There are certain factors that create and sustain the interest in the viewers

when it comes to digital media or in particular films. They are:

 Interesting aspects of the content

 Novel and original methods of presentation of the content

 Variety – The content of film should not be monotonous but should

have a variety in them

 Suspense- The viewer needs to have as suspense embedded in the

film to sustain his concentration in the film. The suspense element in

the film would create a curiosity in the viewer and make him take note

of the events in the film till the suspense is resolved. Suspense has

many different segments. These segments were clearly explained by

Aristotle. This diagrammatically represented below:

Fig.1. Suspense –Arc and its five act structure

 Climax- As discussed earlier each part of the film should end with a


 Surprise- This can be achieved by including subtle shock elements in

the film

 Tone of the film: The tone of the film refers to the attitude demonstrated

(Thuresson, 1998, p.8).

2.7. Elements of a Film Narrative:

There are two elements to a narrative: The Story and The Plot. The story has

both explicitly and implicitly presented events while the plot has diegetic and

non diegetic elements.




Fig.2. Elements of a Narrative

The events of a plot can either be ordered chronologically or non-

chronologically or can be classified into hubs or satellites. Hubs are significant

major events of the plot that force the characters to traverse alternate paths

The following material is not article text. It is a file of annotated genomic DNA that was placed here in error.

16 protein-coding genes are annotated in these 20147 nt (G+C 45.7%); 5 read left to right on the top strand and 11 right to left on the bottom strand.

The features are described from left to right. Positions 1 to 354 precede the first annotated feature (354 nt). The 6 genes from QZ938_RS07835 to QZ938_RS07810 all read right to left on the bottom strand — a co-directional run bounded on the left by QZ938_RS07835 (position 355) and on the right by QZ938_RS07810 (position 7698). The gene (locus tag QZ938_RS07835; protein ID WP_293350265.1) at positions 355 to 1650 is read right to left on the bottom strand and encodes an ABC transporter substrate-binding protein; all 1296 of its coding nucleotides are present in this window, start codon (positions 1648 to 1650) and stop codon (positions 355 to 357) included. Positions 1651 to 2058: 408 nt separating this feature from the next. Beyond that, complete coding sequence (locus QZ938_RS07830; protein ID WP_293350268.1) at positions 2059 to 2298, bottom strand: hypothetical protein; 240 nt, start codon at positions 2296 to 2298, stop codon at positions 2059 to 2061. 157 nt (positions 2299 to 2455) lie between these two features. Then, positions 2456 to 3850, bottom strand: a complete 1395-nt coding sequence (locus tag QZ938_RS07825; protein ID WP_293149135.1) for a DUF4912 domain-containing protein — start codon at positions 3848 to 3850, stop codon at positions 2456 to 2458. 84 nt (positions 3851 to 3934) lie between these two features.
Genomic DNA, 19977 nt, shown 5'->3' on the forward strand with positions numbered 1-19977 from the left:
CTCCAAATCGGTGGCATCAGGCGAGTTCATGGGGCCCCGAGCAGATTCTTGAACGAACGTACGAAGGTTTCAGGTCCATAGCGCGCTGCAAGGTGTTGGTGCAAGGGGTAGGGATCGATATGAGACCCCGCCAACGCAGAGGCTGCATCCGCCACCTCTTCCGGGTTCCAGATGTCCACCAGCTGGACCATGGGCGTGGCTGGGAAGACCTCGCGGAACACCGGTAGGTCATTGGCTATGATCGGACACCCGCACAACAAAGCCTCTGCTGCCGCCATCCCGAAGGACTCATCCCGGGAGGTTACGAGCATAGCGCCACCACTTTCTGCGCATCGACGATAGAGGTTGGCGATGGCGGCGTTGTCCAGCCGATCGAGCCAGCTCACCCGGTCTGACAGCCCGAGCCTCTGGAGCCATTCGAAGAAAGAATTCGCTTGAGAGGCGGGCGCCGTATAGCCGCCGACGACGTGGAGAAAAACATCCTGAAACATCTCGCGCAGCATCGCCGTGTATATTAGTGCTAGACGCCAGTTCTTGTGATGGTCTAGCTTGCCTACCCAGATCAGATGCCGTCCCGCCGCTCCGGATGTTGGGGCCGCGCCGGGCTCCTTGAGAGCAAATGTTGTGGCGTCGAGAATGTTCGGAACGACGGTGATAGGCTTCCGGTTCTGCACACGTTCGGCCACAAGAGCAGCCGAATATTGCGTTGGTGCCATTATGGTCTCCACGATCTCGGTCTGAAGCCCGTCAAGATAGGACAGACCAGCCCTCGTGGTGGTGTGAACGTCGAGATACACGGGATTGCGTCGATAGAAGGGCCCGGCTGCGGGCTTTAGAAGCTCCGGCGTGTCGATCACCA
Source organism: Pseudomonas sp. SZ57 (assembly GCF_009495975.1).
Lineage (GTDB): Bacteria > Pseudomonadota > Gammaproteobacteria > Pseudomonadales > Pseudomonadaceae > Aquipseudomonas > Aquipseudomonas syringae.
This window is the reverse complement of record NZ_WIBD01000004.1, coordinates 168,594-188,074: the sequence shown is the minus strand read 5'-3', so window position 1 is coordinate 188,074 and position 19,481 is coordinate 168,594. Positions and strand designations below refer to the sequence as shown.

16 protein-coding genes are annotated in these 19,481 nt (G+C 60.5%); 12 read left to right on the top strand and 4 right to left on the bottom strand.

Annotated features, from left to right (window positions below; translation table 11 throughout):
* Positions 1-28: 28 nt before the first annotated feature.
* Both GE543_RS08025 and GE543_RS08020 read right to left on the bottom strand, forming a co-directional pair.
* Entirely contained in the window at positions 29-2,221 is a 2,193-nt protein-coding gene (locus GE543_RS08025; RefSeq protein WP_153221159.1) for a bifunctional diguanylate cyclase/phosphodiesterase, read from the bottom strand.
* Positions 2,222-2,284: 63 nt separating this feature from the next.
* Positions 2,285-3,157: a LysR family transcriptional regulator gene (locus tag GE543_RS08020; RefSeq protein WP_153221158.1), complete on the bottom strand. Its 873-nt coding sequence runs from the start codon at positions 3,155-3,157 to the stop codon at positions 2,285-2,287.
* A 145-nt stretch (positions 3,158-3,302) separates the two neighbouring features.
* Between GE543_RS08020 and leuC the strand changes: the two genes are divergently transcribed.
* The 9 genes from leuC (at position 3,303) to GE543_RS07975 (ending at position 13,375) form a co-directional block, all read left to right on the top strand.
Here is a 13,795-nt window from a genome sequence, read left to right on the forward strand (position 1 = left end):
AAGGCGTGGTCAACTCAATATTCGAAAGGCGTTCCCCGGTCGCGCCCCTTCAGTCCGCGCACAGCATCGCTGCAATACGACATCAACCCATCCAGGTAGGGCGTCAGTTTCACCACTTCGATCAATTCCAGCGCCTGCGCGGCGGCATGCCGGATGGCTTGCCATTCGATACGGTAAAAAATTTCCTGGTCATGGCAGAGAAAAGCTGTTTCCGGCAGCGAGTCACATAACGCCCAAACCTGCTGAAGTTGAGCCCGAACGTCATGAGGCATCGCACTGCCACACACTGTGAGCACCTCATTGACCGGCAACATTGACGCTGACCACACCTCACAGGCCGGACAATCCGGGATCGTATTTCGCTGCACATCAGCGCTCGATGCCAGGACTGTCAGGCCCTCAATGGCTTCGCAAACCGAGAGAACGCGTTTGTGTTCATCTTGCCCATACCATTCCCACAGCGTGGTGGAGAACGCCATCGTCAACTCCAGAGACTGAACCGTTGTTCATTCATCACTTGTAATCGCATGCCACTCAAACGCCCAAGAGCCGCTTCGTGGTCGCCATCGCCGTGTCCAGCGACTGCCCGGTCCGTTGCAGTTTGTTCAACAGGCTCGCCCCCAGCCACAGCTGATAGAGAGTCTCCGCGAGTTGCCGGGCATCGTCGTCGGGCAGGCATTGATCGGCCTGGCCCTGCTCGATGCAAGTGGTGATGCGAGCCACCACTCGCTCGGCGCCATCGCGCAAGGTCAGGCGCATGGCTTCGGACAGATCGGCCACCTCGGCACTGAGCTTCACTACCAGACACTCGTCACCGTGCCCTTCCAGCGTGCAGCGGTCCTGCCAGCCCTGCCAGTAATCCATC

while satellites are minor events of the plot which are not essential to the plot

but perform the function of adding complexity to the plot and characters.

There are also three types of duration. The story duration is the time that the

story occurs while plot duration refers to the time that has elapsed between

the events of the story and the screen duration is the time that the film takes

to complete in a theatre. The other elements of the film narrative are as


 Suspense and Surprise elements

 Frequency: Refers to the number of times that the story elements

occur in the plot.

 Characters: Can either be a flat character with predictable behaviour

and one dimensional presentation or a round character which has been

presented three dimensionally with unpredictable and multiple

characters. There can be major, minor and marginal characters.

 Time and Space Settings: Includes location, date, characters,

education, habits and other traits

 Point of View (POV): This can either be a physical or mental point of

view. Physical point of view refers to the camera angle or how a

particular character observes an event while mental point of view is the

mental viewpoint of a character or narrator about an event. This can be

further classified as omniscient POV in which the cinematographer

uses the camera unrestrictedly and captures complete details.

Subjective POV is the perception of an individual character of the story.